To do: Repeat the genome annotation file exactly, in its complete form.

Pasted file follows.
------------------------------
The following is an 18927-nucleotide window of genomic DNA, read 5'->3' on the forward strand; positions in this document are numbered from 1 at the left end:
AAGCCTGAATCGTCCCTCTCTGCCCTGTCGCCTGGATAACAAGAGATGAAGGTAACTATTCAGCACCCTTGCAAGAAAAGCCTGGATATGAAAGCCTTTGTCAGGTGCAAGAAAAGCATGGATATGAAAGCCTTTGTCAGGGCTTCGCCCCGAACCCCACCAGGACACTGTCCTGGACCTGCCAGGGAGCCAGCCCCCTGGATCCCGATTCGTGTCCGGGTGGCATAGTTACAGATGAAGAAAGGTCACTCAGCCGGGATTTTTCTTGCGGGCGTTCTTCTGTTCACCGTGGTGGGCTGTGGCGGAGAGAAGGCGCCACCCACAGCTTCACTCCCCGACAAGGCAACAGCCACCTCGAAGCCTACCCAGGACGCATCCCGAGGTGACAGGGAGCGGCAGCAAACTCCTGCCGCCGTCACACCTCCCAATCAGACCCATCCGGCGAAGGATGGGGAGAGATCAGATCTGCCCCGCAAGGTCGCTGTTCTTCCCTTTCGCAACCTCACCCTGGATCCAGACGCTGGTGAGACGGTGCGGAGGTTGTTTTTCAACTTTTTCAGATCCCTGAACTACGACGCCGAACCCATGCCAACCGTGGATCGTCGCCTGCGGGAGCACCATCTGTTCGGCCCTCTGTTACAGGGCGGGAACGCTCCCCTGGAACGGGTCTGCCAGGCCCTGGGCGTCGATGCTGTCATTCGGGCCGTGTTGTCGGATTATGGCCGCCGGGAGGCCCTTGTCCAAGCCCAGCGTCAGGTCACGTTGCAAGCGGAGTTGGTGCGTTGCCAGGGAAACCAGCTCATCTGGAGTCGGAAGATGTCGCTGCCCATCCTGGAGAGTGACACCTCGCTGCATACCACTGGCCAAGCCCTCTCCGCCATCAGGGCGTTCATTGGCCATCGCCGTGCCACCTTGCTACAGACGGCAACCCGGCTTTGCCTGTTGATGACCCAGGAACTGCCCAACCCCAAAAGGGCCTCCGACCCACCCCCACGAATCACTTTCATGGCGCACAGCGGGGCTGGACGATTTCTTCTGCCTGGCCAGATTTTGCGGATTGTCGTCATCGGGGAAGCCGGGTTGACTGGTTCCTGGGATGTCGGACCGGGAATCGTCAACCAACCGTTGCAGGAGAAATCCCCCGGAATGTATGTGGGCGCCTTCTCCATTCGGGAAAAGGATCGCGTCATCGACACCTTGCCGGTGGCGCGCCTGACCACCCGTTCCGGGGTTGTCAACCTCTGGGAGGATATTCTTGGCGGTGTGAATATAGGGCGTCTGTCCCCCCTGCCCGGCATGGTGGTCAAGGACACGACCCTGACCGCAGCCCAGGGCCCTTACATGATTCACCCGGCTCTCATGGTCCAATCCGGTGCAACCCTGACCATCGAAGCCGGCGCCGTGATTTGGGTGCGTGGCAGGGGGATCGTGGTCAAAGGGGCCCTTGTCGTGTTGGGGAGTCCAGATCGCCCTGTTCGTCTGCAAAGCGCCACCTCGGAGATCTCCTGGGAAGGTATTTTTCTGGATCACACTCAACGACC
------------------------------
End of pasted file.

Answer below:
The following is an 18927-nucleotide window of genomic DNA, read 5'->3' on the forward strand; positions in this document are numbered from 1 at the left end:
AAGCCTGAATCGTCCCTCTCTGCCCTGTCGCCTGGATAACAAGAGATGAAGGTAACTATTCAGCACCCTTGCAAGAAAAGCCTGGATATGAAAGCCTTTGTCAGGTGCAAGAAAAGCATGGATATGAAAGCCTTTGTCAGGGCTTCGCCCCGAACCCCACCAGGACACTGTCCTGGACCTGCCAGGGAGCCAGCCCCCTGGATCCCGATTCGTGTCCGGGTGGCATAGTTACAGATGAAGAAAGGTCACTCAGCCGGGATTTTTCTTGCGGGCGTTCTTCTGTTCACCGTGGTGGGCTGTGGCGGAGAGAAGGCGCCACCCACAGCTTCACTCCCCGACAAGGCAACAGCCACCTCGAAGCCTACCCAGGACGCATCCCGAGGTGACAGGGAGCGGCAGCAAACTCCTGCCGCCGTCACACCTCCCAATCAGACCCATCCGGCGAAGGATGGGGAGAGATCAGATCTGCCCCGCAAGGTCGCTGTTCTTCCCTTTCGCAACCTCACCCTGGATCCAGACGCTGGTGAGACGGTGCGGAGGTTGTTTTTCAACTTTTTCAGATCCCTGAACTACGACGCCGAACCCATGCCAACCGTGGATCGTCGCCTGCGGGAGCACCATCTGTTCGGCCCTCTGTTACAGGGCGGGAACGCTCCCCTGGAACGGGTCTGCCAGGCCCTGGGCGTCGATGCTGTCATTCGGGCCGTGTTGTCGGATTATGGCCGCCGGGAGGCCCTTGTCCAAGCCCAGCGTCAGGTCACGTTGCAAGCGGAGTTGGTGCGTTGCCAGGGAAACCAGCTCATCTGGAGTCGGAAGATGTCGCTGCCCATCCTGGAGAGTGACACCTCGCTGCATACCACTGGCCAAGCCCTCTCCGCCATCAGGGCGTTCATTGGCCATCGCCGTGCCACCTTGCTACAGACGGCAACCCGGCTTTGCCTGTTGATGACCCAGGAACTGCCCAACCCCAAAAGGGCCTCCGACCCACCCCCACGAATCACTTTCATGGCGCACAGCGGGGCTGGACGATTTCTTCTGCCTGGCCAGATTTTGCGGATTGTCGTCATCGGGGAAGCCGGGTTGACTGGTTCCTGGGATGTCGGACCGGGAATCGTCAACCAACCGTTGCAGGAGAAATCCCCCGGAATGTATGTGGGCGCCTTCTCCATTCGGGAAAAGGATCGCGTCATCGACACCTTGCCGGTGGCGCGCCTGACCACCCGTTCCGGGGTTGTCAACCTCTGGGAGGATATTCTTGGCGGTGTGAATATAGGGCGTCTGTCCCCCCTGCCCGGCATGGTGGTCAAGGACACGACCCTGACCGCAGCCCAGGGCCCTTACATGATTCACCCGGCTCTCATGGTCCAATCCGGTGCAACCCTGACCATCGAAGCCGGCGCCGTGATTTGGGTGCGTGGCAGGGGGATCGTGGTCAAAGGGGCCCTTGTCGTGTTGGGGAGTCCAGATCGCCCTGTTCGTCTGCAAAGCGCCACCTCGGAGATCTCCTGGGAAGGTATTTTTCTGGATCACACTCAACGACC